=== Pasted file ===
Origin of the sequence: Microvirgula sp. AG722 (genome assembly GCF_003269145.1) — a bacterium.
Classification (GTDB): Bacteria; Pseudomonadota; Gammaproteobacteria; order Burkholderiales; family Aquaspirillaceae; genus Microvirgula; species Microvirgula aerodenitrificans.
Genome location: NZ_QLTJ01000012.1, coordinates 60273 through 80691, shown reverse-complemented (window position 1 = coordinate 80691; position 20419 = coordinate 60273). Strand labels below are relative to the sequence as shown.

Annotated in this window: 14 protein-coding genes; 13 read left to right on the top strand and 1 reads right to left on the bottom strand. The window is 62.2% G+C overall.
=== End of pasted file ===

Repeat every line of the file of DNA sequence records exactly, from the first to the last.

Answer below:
Origin of the sequence: Microvirgula sp. AG722 (genome assembly GCF_003269145.1) — a bacterium.
Classification (GTDB): Bacteria; Pseudomonadota; Gammaproteobacteria; order Burkholderiales; family Aquaspirillaceae; genus Microvirgula; species Microvirgula aerodenitrificans.
Genome location: NZ_QLTJ01000012.1, coordinates 60273 through 80691, shown reverse-complemented (window position 1 = coordinate 80691; position 20419 = coordinate 60273). Strand labels below are relative to the sequence as shown.

Annotated in this window: 14 protein-coding genes; 13 read left to right on the top strand and 1 reads right to left on the bottom strand. The window is 62.2% G+C overall.